Regardless of the outcome, I am grateful to the fine folks at the Mayo Clinic for truly listening to me, offering really thoughtful insights and ideas, and for showing my parents and me that genuine Minnesota hospitality. Don’t cha know.

Stay tuned for...the REST of the story.

Friday, June 22, 2012

Single and Sick at 31

Lots of people get sick. Actually, most people get sick eventually, as the great majority of deaths are caused by some form of illness (the leading one being heart disease – not that I’m competitive). Some become ill way too early, without ever really having lived. Many become ill after seventy or eighty good years. Plenty of people get sick in their thirties and forties and fifties, many that are married and/or have children.

I’m willing to bet there are not many people that become ill as young, single adults – emphasis on single. While I have been glad not to burden a loved one with my needs and challenges on a constant basis, I do find unique difficulties in facing serious illness without a spouse or significant other. Even if living alone were never a problem (and thanks to friends and my moms’ visits, it hasn’t been much of one for me), facing the future as a single woman at 31 can be overwhelming.

Being single at 31 is daunting in its own rite to most healthy women. Some people get lonely. Those of us that want children are cringing as our biological clocks tick. We imagine the worst a single life has to offer. We are truly delighted to celebrate with our friends getting married and having babies, yet we grow more insecure with each announcement.

When you combine that with chronic illness and no real certainty for the future, the picture becomes more difficult to paint in a positive light. I try to embrace hope and positivity when considering the future for my body and my health, but it’s difficult to imagine meeting a guy that wants to jump on board. I’m not exactly “out there” meeting people due to my ongoing fatigue, and most men don’t seek out women with truckloads of baggage.

I’ve never been one to rue the single life or force fit relationships to avoid being alone, but I have always expected to one day meet the love of my life, get married, have children and live to become a grandmother. Maybe I watch too many movies, I don’t know. I guess I was more comfortable being single before I got sick, since I could plausibly imagine embarking on my Hollywood ending at any moment. I struggle more now, with the fear that I may never again be well. I might never recover the energy that has eluded me for eighteen months.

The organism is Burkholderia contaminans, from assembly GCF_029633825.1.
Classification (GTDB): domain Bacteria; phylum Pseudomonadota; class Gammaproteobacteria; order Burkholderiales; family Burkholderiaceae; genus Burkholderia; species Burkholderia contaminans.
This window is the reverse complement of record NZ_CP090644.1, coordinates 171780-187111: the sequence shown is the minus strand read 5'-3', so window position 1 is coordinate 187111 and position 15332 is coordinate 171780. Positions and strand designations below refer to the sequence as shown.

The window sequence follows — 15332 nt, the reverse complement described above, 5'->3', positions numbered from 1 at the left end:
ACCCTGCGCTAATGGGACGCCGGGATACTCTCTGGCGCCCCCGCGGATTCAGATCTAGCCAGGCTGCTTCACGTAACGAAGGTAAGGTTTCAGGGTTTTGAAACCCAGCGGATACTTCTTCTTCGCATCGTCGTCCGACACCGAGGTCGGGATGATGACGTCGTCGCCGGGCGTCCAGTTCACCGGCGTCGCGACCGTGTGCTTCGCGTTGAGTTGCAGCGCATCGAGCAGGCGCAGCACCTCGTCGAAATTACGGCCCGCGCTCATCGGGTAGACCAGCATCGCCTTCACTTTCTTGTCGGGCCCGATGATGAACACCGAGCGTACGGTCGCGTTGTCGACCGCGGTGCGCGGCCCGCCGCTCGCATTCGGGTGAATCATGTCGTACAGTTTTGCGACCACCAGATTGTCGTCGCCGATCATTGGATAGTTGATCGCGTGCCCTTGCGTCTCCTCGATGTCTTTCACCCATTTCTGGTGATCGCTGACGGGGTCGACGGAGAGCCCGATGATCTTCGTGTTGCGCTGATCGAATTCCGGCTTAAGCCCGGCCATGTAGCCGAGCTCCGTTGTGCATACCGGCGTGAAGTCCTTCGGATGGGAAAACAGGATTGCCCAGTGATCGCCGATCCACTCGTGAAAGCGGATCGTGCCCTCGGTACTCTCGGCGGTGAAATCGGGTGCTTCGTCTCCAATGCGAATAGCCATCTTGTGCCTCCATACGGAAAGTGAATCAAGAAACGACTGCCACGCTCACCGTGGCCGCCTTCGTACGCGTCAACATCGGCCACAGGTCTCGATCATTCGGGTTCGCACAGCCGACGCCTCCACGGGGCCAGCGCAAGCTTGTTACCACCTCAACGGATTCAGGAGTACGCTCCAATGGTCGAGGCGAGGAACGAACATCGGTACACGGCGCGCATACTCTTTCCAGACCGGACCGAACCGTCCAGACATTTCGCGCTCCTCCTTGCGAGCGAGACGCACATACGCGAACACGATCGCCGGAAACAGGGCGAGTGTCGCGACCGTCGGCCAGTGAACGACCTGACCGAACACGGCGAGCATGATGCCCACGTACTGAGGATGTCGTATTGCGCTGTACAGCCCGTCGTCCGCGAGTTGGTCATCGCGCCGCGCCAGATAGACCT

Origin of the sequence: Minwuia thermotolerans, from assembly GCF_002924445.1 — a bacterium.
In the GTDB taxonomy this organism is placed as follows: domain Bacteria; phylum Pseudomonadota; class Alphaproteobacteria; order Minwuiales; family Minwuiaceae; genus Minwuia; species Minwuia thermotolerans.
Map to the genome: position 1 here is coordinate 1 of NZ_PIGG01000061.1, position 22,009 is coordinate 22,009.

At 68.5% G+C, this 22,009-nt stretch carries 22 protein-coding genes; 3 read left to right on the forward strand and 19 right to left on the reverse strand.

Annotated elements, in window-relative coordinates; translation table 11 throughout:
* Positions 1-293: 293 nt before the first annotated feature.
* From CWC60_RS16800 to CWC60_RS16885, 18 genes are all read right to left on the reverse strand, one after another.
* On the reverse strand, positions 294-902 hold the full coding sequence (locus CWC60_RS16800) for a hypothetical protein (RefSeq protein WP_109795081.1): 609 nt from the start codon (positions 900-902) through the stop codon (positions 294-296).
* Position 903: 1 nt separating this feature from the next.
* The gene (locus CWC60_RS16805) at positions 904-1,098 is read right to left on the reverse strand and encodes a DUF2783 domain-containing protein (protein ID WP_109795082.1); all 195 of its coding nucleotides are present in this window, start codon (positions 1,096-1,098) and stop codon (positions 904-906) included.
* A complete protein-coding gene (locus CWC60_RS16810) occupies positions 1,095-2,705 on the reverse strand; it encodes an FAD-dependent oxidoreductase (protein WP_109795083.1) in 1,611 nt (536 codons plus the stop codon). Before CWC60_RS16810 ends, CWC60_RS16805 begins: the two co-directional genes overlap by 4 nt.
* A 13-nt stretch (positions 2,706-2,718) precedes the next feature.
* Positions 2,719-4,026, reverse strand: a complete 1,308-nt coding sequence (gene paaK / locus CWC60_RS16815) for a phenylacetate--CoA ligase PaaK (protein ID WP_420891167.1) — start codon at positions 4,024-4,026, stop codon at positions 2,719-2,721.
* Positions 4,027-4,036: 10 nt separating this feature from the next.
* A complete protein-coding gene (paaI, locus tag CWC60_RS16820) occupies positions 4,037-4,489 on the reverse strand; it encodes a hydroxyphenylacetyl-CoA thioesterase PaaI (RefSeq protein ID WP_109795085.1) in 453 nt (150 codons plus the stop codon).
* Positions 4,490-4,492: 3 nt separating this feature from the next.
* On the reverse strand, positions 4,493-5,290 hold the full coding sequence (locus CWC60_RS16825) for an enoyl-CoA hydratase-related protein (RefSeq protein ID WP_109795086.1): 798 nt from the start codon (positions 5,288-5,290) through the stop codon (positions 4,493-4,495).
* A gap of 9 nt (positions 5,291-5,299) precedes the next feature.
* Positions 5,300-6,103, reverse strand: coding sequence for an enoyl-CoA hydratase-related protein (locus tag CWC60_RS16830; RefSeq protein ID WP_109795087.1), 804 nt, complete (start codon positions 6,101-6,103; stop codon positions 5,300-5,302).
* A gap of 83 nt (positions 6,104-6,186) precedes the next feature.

I just finished watching the movie “Love and Other Drugs” with Jake Gyllenhaal and Anne Hathaway. It actually helped me imagine a rewrite to my Hollywood ending in a way that befits a girl with ongoing health challenges and an uncertain prognosis. Rest assured this is a very loose parallel since the movie is far more scandalous than my relatively boring life, but I was brightened a bit by the potential of a long-term relationship for a girl facing long-term illness.

Friday, May 11, 2012

My Borrowed Heart and Other Parts

After 22 months with my new heart, it’s hard to believe that I am just two months away from my two year transplanniversary. A lot has happened since I was given a second chance at life. Today I’d like to celebrate all of the wonderful things I’ve been able to experience since having my faulty heart swapped out for T’neil’s healthy one.